Scientists bid to turn power station emissions into 'solar fuels'

Longannet power station is a large coal-fired power station in Fife Longannet power station produces a huge amount of carbon dioxide

Scientists in Edinburgh are working to develop technology capable of converting carbon dioxide emissions from power stations into fuel.

They believe their research has the potential to revolutionise the global energy industry.

The process uses the power of the sun to produce what are known as "solar fuels" from carbon dioxide.

These include ethanol, methanol and methane.

The fuels could be used in the transport sector or to provide domestic heating.

Commercial scale

The technology, which is being developed at Heriot-Watt University, relies on a process called photo-catalytic reduction.

Existing photo-catalytic reduction processes do not produce enough fuel to make them financially viable.

However, the team of international scientists working in Edinburgh has won funding of £1.2m to develop a new generation of highly efficient photo-reactors.

The goal is to produce reactors which are capable of making photo-catalytic reduction viable on a commercial scale.

The research is being led by Professor Mercedes Maroto-Valer.

She told BBC Scotland: "The process we are developing here is similar to photosynthesis in plants.

"But we're taking carbon dioxide, water and solar energy and converting it into solar fuels instead of plant material.

Professor Mercedes Maroto-Valer The research is being led by Professor Mercedes Maroto-Valer

"It is possible to do this because we have developed a series of catalysts and reactors which allow us to do this conversion in an efficient manner.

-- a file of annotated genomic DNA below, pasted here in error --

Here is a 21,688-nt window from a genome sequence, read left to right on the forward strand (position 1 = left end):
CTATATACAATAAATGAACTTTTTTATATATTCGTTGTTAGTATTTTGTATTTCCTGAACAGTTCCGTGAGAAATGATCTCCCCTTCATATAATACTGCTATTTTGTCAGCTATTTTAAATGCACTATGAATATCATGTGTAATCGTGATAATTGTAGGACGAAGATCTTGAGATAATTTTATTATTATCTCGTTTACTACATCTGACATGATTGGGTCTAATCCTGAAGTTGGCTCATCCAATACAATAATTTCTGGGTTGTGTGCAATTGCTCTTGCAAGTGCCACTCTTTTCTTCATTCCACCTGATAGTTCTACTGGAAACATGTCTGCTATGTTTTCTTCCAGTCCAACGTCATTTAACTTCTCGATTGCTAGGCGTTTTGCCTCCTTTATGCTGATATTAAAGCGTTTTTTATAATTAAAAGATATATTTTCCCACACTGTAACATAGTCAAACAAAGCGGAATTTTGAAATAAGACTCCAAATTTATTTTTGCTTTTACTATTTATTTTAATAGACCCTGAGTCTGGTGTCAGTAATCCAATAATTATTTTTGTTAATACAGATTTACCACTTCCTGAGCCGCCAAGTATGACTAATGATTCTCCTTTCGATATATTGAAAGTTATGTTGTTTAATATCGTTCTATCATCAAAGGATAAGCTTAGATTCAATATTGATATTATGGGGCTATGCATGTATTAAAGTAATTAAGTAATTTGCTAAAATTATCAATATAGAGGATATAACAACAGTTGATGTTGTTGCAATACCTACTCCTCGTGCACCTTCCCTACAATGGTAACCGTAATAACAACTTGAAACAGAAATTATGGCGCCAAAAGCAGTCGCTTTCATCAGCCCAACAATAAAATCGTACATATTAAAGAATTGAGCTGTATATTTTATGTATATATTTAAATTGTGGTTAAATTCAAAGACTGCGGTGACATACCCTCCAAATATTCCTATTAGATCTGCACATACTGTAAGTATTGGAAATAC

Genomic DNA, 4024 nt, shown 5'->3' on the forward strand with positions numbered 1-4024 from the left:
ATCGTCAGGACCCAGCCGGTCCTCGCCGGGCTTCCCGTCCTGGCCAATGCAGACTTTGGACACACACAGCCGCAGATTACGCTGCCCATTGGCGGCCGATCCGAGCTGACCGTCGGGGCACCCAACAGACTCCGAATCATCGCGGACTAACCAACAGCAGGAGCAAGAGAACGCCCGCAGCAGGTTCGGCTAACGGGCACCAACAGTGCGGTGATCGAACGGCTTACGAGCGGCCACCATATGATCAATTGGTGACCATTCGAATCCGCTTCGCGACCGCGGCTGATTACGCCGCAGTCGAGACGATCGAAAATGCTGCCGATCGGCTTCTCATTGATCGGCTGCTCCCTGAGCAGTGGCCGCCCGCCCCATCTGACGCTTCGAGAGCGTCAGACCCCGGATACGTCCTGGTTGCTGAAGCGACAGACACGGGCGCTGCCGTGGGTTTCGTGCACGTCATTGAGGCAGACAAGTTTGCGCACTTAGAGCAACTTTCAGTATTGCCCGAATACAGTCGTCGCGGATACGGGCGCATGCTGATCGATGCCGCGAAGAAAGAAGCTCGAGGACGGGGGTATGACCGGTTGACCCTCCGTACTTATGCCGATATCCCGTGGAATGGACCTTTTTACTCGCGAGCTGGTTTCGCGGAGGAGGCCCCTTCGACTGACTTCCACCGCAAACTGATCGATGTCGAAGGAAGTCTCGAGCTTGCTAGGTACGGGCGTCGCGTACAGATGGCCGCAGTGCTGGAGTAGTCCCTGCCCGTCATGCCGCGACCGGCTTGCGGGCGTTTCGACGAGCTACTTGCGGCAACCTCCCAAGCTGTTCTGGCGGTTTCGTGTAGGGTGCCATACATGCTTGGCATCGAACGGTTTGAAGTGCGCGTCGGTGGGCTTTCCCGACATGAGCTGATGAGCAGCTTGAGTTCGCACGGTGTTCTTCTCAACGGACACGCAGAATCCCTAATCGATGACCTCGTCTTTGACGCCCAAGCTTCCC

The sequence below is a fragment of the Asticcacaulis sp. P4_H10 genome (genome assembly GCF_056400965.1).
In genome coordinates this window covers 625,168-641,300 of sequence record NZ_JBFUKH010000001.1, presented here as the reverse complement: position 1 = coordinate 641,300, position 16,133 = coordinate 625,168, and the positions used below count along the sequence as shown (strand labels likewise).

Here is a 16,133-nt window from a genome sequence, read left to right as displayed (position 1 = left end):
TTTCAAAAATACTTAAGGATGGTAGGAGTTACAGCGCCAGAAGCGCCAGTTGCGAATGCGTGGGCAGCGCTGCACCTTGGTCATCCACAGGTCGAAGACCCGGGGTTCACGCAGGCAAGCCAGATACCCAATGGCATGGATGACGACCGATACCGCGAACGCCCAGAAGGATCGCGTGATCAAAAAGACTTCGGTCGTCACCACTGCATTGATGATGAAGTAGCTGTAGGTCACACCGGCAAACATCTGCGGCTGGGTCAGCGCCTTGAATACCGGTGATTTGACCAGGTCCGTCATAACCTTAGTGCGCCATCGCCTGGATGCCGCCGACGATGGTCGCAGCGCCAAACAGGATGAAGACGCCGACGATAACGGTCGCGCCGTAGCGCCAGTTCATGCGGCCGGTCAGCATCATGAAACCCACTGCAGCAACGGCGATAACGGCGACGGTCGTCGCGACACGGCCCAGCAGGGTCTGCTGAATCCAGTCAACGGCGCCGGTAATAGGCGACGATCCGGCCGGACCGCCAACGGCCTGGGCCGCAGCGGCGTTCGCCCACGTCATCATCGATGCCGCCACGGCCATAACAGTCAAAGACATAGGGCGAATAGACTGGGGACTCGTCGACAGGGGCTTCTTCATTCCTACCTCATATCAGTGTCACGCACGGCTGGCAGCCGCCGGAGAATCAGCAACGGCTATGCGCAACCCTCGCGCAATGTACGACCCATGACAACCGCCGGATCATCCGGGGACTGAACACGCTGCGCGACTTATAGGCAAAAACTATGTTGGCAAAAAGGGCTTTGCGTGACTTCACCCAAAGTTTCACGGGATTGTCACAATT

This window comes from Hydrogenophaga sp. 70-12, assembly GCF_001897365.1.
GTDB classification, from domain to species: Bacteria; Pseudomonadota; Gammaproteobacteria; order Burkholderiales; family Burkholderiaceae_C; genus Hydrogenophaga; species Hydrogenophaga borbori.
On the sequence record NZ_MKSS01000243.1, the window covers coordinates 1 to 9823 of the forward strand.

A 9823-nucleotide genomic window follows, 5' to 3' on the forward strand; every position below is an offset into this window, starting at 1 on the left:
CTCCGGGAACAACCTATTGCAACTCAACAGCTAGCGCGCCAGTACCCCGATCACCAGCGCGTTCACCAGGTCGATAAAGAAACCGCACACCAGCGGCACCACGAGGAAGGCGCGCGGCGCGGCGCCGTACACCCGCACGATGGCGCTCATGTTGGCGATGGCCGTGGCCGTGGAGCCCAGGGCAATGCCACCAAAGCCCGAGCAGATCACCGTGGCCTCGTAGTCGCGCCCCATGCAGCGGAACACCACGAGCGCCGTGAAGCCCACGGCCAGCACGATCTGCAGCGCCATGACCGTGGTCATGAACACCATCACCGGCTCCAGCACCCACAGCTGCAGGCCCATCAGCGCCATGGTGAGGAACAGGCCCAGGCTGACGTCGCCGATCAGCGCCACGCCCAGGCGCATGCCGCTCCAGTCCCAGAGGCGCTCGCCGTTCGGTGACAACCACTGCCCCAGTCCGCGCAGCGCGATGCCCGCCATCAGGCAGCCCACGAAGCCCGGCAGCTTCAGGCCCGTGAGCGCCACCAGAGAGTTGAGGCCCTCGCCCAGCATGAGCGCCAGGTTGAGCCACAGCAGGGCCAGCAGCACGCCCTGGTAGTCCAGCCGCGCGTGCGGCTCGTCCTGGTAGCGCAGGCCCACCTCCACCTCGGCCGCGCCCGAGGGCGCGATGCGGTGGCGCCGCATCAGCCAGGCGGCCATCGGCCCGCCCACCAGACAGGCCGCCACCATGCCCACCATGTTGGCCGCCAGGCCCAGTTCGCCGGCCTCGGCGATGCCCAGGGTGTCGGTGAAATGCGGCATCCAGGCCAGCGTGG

"We are working on a technology capable of turning a climate-changing gas into a climate-saving fuel."

Scientists at the University of Glasgow are also carrying out research into the production of solar fuels.

The Glasgow Solar Fuels team says its aim is to develop new energy sources which are both environmentally benign and abundant in supply.

The researchers at Heriot-Watt University acknowledge a huge amount of work remains to be done before the technology they are developing can be deployed commercially.

But major energy companies are following developments closely.

One of the world's leading scientists has told BBC Scotland the research underway in Scotland demonstrates that reducing the effects of climate change will provide important opportunities for forward-thinking businesses.

Dr Rajendra K Pachauri is the chairman of the UN's Intergovernmental Panel on Climate Change.

During a visit to Heriot-Watt University he said: "The big opportunities are to get into technology areas which are going to be the solutions of tomorrow.

"The sooner industry exercises its vision, and takes into account how the world is going to change towards a new technological future, the better off they will be".

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